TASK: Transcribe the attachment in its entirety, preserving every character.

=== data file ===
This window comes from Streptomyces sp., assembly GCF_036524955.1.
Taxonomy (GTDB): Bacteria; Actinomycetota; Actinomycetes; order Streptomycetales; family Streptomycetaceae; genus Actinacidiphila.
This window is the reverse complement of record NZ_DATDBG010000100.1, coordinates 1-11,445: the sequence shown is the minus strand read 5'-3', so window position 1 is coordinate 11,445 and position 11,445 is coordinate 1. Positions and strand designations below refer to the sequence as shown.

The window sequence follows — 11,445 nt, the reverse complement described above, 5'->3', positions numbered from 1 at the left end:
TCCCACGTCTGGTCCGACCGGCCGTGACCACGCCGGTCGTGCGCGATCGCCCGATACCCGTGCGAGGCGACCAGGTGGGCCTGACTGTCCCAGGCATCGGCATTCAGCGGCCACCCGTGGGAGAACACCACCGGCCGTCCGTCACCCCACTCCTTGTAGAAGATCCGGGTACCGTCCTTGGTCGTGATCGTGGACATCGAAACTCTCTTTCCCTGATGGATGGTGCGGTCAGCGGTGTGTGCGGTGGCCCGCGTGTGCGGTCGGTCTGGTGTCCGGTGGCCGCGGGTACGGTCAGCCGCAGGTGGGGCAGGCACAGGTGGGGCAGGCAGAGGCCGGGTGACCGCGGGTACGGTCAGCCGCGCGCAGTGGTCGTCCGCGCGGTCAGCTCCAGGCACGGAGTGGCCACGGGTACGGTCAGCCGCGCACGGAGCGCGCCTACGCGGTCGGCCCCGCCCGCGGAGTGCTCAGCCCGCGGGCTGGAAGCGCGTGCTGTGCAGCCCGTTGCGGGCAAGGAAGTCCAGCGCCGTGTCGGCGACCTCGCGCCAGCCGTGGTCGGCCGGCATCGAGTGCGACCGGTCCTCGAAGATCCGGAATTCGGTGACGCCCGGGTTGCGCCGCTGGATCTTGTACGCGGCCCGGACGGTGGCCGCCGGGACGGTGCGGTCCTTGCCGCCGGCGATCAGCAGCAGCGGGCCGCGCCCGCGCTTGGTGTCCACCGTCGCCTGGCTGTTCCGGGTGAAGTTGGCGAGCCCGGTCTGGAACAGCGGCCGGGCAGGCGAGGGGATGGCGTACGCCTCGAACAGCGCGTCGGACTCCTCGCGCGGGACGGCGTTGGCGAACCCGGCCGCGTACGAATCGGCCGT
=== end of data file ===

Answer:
This window comes from Streptomyces sp., assembly GCF_036524955.1.
Taxonomy (GTDB): Bacteria; Actinomycetota; Actinomycetes; order Streptomycetales; family Streptomycetaceae; genus Actinacidiphila.
This window is the reverse complement of record NZ_DATDBG010000100.1, coordinates 1-11,445: the sequence shown is the minus strand read 5'-3', so window position 1 is coordinate 11,445 and position 11,445 is coordinate 1. Positions and strand designations below refer to the sequence as shown.

The window sequence follows — 11,445 nt, the reverse complement described above, 5'->3', positions numbered from 1 at the left end:
TCCCACGTCTGGTCCGACCGGCCGTGACCACGCCGGTCGTGCGCGATCGCCCGATACCCGTGCGAGGCGACCAGGTGGGCCTGACTGTCCCAGGCATCGGCATTCAGCGGCCACCCGTGGGAGAACACCACCGGCCGTCCGTCACCCCACTCCTTGTAGAAGATCCGGGTACCGTCCTTGGTCGTGATCGTGGACATCGAAACTCTCTTTCCCTGATGGATGGTGCGGTCAGCGGTGTGTGCGGTGGCCCGCGTGTGCGGTCGGTCTGGTGTCCGGTGGCCGCGGGTACGGTCAGCCGCAGGTGGGGCAGGCACAGGTGGGGCAGGCAGAGGCCGGGTGACCGCGGGTACGGTCAGCCGCGCGCAGTGGTCGTCCGCGCGGTCAGCTCCAGGCACGGAGTGGCCACGGGTACGGTCAGCCGCGCACGGAGCGCGCCTACGCGGTCGGCCCCGCCCGCGGAGTGCTCAGCCCGCGGGCTGGAAGCGCGTGCTGTGCAGCCCGTTGCGGGCAAGGAAGTCCAGCGCCGTGTCGGCGACCTCGCGCCAGCCGTGGTCGGCCGGCATCGAGTGCGACCGGTCCTCGAAGATCCGGAATTCGGTGACGCCCGGGTTGCGCCGCTGGATCTTGTACGCGGCCCGGACGGTGGCCGCCGGGACGGTGCGGTCCTTGCCGCCGGCGATCAGCAGCAGCGGGCCGCGCCCGCGCTTGGTGTCCACCGTCGCCTGGCTGTTCCGGGTGAAGTTGGCGAGCCCGGTCTGGAACAGCGGCCGGGCAGGCGAGGGGATGGCGTACGCCTCGAACAGCGCGTCGGACTCCTCGCGCGGGACGGCGTTGGCGAACCCGGCCGCGTACGAATCGGCCGT